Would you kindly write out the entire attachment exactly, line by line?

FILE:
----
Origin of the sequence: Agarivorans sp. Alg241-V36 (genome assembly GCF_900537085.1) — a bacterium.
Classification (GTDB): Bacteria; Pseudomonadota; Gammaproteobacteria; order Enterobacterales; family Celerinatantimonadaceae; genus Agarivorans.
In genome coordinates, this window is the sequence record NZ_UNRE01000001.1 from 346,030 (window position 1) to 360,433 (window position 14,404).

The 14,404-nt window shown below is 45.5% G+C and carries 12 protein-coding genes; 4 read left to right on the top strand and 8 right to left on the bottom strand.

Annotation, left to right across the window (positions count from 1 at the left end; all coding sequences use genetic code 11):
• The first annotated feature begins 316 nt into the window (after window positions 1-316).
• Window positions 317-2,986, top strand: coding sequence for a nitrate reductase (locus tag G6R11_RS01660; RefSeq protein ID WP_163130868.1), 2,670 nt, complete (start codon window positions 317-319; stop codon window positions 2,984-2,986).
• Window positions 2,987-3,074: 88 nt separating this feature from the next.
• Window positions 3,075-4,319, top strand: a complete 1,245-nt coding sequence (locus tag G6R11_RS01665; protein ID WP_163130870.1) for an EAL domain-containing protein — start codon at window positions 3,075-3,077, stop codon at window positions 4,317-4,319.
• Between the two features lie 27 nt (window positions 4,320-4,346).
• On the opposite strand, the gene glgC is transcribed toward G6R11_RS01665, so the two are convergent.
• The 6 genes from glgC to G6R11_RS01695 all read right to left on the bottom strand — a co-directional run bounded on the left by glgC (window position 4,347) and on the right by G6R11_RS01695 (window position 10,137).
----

Origin of the sequence: Agarivorans sp. Alg241-V36 (genome assembly GCF_900537085.1) — a bacterium.
Classification (GTDB): Bacteria; Pseudomonadota; Gammaproteobacteria; order Enterobacterales; family Celerinatantimonadaceae; genus Agarivorans.
In genome coordinates, this window is the sequence record NZ_UNRE01000001.1 from 346,030 (window position 1) to 360,433 (window position 14,404).

The 14,404-nt window shown below is 45.5% G+C and carries 12 protein-coding genes; 4 read left to right on the top strand and 8 right to left on the bottom strand.

Annotation, left to right across the window (positions count from 1 at the left end; all coding sequences use genetic code 11):
• The first annotated feature begins 316 nt into the window (after window positions 1-316).
• Window positions 317-2,986, top strand: coding sequence for a nitrate reductase (locus tag G6R11_RS01660; RefSeq protein ID WP_163130868.1), 2,670 nt, complete (start codon window positions 317-319; stop codon window positions 2,984-2,986).
• Window positions 2,987-3,074: 88 nt separating this feature from the next.
• Window positions 3,075-4,319, top strand: a complete 1,245-nt coding sequence (locus tag G6R11_RS01665; protein ID WP_163130870.1) for an EAL domain-containing protein — start codon at window positions 3,075-3,077, stop codon at window positions 4,317-4,319.
• Between the two features lie 27 nt (window positions 4,320-4,346).
• On the opposite strand, the gene glgC is transcribed toward G6R11_RS01665, so the two are convergent.
• The 6 genes from glgC to G6R11_RS01695 all read right to left on the bottom strand — a co-directional run bounded on the left by glgC (window position 4,347) and on the right by G6R11_RS01695 (window position 10,137).